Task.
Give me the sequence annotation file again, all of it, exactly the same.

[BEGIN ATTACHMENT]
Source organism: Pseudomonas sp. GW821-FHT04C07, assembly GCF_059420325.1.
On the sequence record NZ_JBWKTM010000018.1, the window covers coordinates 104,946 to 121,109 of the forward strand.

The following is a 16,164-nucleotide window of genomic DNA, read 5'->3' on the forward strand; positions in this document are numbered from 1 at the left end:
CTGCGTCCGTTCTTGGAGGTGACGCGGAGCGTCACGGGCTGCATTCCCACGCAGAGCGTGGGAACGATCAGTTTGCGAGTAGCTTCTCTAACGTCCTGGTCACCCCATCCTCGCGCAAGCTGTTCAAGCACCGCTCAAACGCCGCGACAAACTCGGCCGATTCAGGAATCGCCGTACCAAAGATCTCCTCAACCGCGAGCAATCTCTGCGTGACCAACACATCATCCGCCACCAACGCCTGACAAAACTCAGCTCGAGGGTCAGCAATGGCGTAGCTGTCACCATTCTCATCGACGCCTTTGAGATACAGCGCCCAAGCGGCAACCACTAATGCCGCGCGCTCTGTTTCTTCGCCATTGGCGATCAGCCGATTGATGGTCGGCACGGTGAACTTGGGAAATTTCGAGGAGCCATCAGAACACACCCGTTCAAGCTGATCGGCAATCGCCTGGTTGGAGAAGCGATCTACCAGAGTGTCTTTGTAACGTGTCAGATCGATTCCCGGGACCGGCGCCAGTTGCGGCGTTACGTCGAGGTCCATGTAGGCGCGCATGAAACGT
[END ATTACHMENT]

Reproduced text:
Source organism: Pseudomonas sp. GW821-FHT04C07, assembly GCF_059420325.1.
On the sequence record NZ_JBWKTM010000018.1, the window covers coordinates 104,946 to 121,109 of the forward strand.

The following is a 16,164-nucleotide window of genomic DNA, read 5'->3' on the forward strand; positions in this document are numbered from 1 at the left end:
CTGCGTCCGTTCTTGGAGGTGACGCGGAGCGTCACGGGCTGCATTCCCACGCAGAGCGTGGGAACGATCAGTTTGCGAGTAGCTTCTCTAACGTCCTGGTCACCCCATCCTCGCGCAAGCTGTTCAAGCACCGCTCAAACGCCGCGACAAACTCGGCCGATTCAGGAATCGCCGTACCAAAGATCTCCTCAACCGCGAGCAATCTCTGCGTGACCAACACATCATCCGCCACCAACGCCTGACAAAACTCAGCTCGAGGGTCAGCAATGGCGTAGCTGTCACCATTCTCATCGACGCCTTTGAGATACAGCGCCCAAGCGGCAACCACTAATGCCGCGCGCTCTGTTTCTTCGCCATTGGCGATCAGCCGATTGATGGTCGGCACGGTGAACTTGGGAAATTTCGAGGAGCCATCAGAACACACCCGTTCAAGCTGATCGGCAATCGCCTGGTTGGAGAAGCGATCTACCAGAGTGTCTTTGTAACGTGTCAGATCGATTCCCGGGACCGGCGCCAGTTGCGGCGTTACGTCGAGGTCCATGTAGGCGCGCATGAAACGT